Can an employee have an expectation of privacy in the workplace?

Posted: March 10, 2016

We’re all familiar with the disclaimer that we hear when speaking to a customer service department – that our call may be recorded or monitored for quality assurance.  As a customer, we may want a vendor to record calls in order to keep a record of our complaints.  But as employees, we may not want our employers listening to our calls or reading our emails.  So, can employees expect privacy in the workplace?  The answer, more often than not, is no.

Employers are permitted to search employees’ workspaces because the workspaces are owned by the employer.  This includes offices, desks and, if applicable, a company-owned car.

Employers also have the right to track and monitor employee’s use of company equipment.  The computer equipment and email system, like the workspace, belongs to the employer.   Employers are permitted to block employees’ internet access and limit the sites an employee can visit to those related to work.  Employers also are permitted to access employee’s emails, even personal ones that went through the employers’ computer system, although they might be required to have a valid business reason to do so.  Employers may also be permitted to track employees’ text messages on a company-owned phone. Employees should not have any expectation of privacy when they use company equipment to access the internet, social media or personal emails.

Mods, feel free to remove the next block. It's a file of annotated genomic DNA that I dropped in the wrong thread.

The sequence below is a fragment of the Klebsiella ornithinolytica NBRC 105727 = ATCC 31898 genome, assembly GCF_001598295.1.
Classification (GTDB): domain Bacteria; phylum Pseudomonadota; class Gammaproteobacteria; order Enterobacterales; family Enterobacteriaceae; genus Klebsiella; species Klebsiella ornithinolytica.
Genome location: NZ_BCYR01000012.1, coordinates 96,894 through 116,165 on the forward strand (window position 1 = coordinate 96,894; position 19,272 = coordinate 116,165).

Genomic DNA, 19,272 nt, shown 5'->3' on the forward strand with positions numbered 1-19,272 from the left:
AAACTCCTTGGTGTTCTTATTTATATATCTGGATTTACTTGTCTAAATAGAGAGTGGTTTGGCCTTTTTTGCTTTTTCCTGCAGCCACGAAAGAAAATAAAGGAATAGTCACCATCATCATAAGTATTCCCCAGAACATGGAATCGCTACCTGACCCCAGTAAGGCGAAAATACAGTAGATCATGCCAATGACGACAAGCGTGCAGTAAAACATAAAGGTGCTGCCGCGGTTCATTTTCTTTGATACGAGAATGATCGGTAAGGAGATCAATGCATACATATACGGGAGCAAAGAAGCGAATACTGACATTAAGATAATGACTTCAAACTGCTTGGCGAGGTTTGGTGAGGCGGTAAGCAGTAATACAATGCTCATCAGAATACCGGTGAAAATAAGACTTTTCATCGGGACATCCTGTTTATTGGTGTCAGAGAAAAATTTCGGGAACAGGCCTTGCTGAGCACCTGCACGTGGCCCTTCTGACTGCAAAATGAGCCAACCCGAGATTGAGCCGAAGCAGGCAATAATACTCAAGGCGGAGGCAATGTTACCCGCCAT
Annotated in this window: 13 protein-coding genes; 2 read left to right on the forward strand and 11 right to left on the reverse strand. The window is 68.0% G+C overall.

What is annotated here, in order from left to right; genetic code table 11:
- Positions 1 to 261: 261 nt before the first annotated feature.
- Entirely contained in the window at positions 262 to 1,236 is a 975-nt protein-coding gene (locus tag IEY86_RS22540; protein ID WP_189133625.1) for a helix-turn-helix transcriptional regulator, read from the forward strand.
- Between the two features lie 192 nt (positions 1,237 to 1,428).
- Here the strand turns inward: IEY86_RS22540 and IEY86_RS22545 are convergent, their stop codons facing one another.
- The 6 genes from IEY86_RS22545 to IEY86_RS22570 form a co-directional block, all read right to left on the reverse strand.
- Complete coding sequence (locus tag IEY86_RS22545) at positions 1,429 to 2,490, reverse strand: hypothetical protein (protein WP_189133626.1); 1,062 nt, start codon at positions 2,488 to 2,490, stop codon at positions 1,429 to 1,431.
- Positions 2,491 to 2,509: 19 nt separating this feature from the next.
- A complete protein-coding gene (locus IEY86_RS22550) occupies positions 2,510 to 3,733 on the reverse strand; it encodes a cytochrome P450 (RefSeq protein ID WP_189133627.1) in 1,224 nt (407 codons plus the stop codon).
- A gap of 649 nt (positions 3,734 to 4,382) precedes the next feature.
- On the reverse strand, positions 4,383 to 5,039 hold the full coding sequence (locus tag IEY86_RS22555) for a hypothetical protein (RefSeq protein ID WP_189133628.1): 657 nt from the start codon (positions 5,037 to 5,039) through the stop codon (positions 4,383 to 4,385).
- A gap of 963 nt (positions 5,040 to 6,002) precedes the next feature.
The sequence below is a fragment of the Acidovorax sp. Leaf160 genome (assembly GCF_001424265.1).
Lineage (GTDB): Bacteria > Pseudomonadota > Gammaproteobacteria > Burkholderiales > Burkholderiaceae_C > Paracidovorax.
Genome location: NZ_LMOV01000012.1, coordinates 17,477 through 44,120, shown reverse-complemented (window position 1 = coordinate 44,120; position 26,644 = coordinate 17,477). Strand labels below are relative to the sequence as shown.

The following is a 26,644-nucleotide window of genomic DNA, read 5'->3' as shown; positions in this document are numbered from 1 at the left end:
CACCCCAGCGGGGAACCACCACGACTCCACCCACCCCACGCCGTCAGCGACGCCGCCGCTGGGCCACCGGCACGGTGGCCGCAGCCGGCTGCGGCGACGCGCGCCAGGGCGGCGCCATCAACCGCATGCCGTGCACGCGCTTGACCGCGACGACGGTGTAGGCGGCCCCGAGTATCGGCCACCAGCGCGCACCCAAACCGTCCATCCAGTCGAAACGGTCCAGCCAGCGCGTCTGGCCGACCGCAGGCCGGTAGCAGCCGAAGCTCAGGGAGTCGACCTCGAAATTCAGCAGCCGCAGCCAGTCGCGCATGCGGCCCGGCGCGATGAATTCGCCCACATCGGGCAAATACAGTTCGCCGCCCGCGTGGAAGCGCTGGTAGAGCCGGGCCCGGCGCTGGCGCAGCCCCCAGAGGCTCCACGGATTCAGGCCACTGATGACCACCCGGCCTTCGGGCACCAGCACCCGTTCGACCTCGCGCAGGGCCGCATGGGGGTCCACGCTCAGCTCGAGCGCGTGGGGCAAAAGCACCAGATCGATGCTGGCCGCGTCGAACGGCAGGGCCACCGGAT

Employers should be aware that some states require employers to notify employees that they are tracking and monitoring employees’ internet use and emails.  And, there may be a need to get written consent.

Employers are also permitted to track and monitor employees’ business calls.  Federal law, however, restricts employers from monitoring their employees’ personal calls without permission.  This is the case even if the employee used a company phone.  Federal law also protects employees’ voicemail messages at work.

Employers are permitted to monitory employees by using surveillance cameras, with exceptions for locker rooms and bathrooms.

Finally, employers may require their employees to submit to drug testing, within limits set by state laws.

Employees generally should have no expectation of privacy with regard to actions taken related to work, or using work equipment.  Employers, however, would be prudent to establish policies expressly stating that such is the cases and how employee activities may be monitored, so there can be no question regarding what could be done.